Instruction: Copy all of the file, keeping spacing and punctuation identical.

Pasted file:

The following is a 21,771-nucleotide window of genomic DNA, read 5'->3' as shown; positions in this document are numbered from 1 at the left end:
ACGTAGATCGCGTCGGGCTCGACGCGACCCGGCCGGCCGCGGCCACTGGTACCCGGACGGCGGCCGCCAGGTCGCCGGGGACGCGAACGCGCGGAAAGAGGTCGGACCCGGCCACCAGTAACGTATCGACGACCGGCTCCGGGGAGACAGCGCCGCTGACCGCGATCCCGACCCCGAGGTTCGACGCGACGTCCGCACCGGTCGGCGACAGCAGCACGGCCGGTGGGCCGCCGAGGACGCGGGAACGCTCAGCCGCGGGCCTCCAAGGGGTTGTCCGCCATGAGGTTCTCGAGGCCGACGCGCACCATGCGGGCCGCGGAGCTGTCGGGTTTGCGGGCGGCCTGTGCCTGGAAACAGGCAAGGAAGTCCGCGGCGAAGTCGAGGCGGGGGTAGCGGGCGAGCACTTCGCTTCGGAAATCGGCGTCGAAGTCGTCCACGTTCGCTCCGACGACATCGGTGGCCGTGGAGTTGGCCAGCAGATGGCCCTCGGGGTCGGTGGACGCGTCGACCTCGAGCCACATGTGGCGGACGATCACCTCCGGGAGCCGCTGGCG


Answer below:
The following is a 21,771-nucleotide window of genomic DNA, read 5'->3' as shown; positions in this document are numbered from 1 at the left end:
ACGTAGATCGCGTCGGGCTCGACGCGACCCGGCCGGCCGCGGCCACTGGTACCCGGACGGCGGCCGCCAGGTCGCCGGGGACGCGAACGCGCGGAAAGAGGTCGGACCCGGCCACCAGTAACGTATCGACGACCGGCTCCGGGGAGACAGCGCCGCTGACCGCGATCCCGACCCCGAGGTTCGACGCGACGTCCGCACCGGTCGGCGACAGCAGCACGGCCGGTGGGCCGCCGAGGACGCGGGAACGCTCAGCCGCGGGCCTCCAAGGGGTTGTCCGCCATGAGGTTCTCGAGGCCGACGCGCACCATGCGGGCCGCGGAGCTGTCGGGTTTGCGGGCGGCCTGTGCCTGGAAACAGGCAAGGAAGTCCGCGGCGAAGTCGAGGCGGGGGTAGCGGGCGAGCACTTCGCTTCGGAAATCGGCGTCGAAGTCGTCCACGTTCGCTCCGACGACATCGGTGGCCGTGGAGTTGGCCAGCAGATGGCCCTCGGGGTCGGTGGACGCGTCGACCTCGAGCCACATGTGGCGGACGATCACCTCCGGGAGCCGCTGGCG